Rhys Chatham – Pythagorean Dream (2016)

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feature photo: Roland Owsnitzki

The dauntless, experimental minimalist musician Rhys Chatham has been picking up ideas and styles and incorporating them into his own sonic sculptures since he spent his teens as an understudy to the great Le Monte Young in the early 70s. Like many restless artists over a long period of time, he has gone through certain periods where he exploits an idea until he’s ready to move on to a completely different one. His last release Harmonie du Soir (2013) came at the end of a run where he was composing for multitudes of guitar (up to 400!) or scores of bass instruments, and also acting out his love affair with no-wave music that grew out of discovering the Ramones at CBGB’s during the dawn of punk rock.

For Pythagorean Dream (June 3, 2016, Foom Records), Chatham revisits the pre-rock part of his career, building upon ideas Terry Riley introduced in the 60s. And Chatham’s experimentation in minimalism goes far, far beyond just looping and layering; tuning plays a key role as well. Tuning, in fact, is behind the title of this album; Chatham applied Pythagorean tuning (just intonation based on perfect fifths, each tuned in the ratio 3:2) to his guitar. In doing so, he adds another wrinkle in this unique combination of methods and instrumentation in order to forge unique music where the ingenuity of it can’t be read on sheet music because it’s all in how it’s put together.

All instruments here are played by Chatham; there are no “100 guitars,” it only sounds so. There are also flutes and a trumpet, other instruments in which Chatham is proficient. Using the looping/delay effect pioneered by Riley, Chatham figures ways to make them resonate in beautifully odd ways.

“Part One” begins with breathy, buzzy and other non tonal sounds from trumpet, mixed together. A fingerpicked guitar soon overcomes it, layered with echoes stuck on single chord, which morphs into the dominant note and then discreetly, some feedback. That gradually gives way to the original, arpeggiated chord. The same chord dominates “Part Two” but Chatham applies his flutes to it, resulting in atmospherics that are sharply different. The long held notes by bass, alto and C flutes as guitars fade away form a drone not too unlike a Mellotron ironically sampling flutes. Variations of the chord are gently introduced and almost imperceptibly, more flutes adding a new harmony part are layered on. One flute begins to flutter and that gets looped and layered. Strumming guitar(s) return around the 11:00 mark, overtaking those flutes and we’re back to the main motif of Part One. Gradually, it congeals until it resembles a symphonic string section and then dissipates.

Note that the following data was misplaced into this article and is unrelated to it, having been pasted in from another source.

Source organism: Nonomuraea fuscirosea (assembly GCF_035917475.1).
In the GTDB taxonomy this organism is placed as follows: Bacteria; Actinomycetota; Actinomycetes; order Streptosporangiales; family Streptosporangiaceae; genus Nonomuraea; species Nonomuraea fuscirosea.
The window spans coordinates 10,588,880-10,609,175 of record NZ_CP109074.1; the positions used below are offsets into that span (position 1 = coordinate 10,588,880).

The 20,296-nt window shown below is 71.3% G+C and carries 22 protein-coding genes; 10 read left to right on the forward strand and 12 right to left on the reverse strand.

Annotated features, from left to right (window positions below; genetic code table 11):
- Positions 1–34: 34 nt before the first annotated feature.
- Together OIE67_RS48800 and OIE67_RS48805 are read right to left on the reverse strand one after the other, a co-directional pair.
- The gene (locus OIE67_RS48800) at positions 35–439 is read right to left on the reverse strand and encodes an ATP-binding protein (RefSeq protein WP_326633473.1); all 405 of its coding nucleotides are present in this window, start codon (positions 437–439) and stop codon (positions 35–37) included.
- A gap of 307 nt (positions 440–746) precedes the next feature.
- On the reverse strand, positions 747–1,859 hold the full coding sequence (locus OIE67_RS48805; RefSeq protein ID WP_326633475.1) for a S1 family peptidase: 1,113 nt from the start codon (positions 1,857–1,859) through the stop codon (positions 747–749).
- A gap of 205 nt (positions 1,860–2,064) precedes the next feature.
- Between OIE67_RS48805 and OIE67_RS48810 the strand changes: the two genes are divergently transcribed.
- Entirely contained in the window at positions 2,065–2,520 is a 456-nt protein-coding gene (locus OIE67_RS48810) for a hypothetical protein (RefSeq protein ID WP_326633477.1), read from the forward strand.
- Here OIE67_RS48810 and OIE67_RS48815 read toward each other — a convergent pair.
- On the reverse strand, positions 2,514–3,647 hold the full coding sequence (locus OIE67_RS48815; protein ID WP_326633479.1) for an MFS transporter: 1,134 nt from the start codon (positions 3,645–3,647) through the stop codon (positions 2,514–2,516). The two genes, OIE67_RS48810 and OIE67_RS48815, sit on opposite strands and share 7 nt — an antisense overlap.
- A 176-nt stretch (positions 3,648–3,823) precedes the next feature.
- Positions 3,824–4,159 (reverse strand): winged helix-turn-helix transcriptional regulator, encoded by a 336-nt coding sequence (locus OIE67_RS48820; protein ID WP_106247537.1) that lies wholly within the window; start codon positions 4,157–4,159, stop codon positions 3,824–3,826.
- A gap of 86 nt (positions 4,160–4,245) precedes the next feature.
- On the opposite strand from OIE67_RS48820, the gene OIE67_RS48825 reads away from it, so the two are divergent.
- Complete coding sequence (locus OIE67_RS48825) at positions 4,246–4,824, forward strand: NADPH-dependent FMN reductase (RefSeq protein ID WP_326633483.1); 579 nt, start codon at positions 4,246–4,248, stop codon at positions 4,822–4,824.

Thirty-seven minutes of two connected pieces make up the Pythagorean Dream suite. But there’s a little more to this album. “Whitechapel Brass Variations,” listed as bonus track, was culled from a live recording and expands that opening trumpet sequence in “Part One” into an entire performance of its own. The ‘bonus’ label implies that’s it’s an afterthought but “Whitechapel” might just be the coolest thing happening on this album. Chatham applies the loop ‘n’ echo technique to his trumpet that’s creatively effective because of the bumble bee noise he coaxes from the horn, creating a swarm using this method. The buzzing activities become accompanied by crackling trumpet drones; overlapping raspberries add a third stream. Finally, Chatham plays trumpet notes straight and throws those notes into the blender.

So whether he’s applying special guitar tuning, three kinds of flutes or a trumpet to the effects originated from fifty-year-old minimalist tape recording experiments, Rhys Chatham leaves an orchestra-sized audio footprint without any overdubbing or any other musician involved. Pythagorean Dream is an avant-garde minimalist’s dream come true.


S. Victor Aaron

S. Victor Aaron

S. Victor Aaron is an SQL demon for a Fortune 100 company by day, music opinion-maker at night. His musings are strewn out across the interwebs on jazz.com, AllAboutJazz.com, a football discussion board and some inchoate customer reviews of records from the late 1990s on Amazon under a pseudonym that will never be revealed. E-mail him at svaaron@somethingelsereviews .com or follow him on Twitter at https://twitter.com/SVictorAaron
S. Victor Aaron

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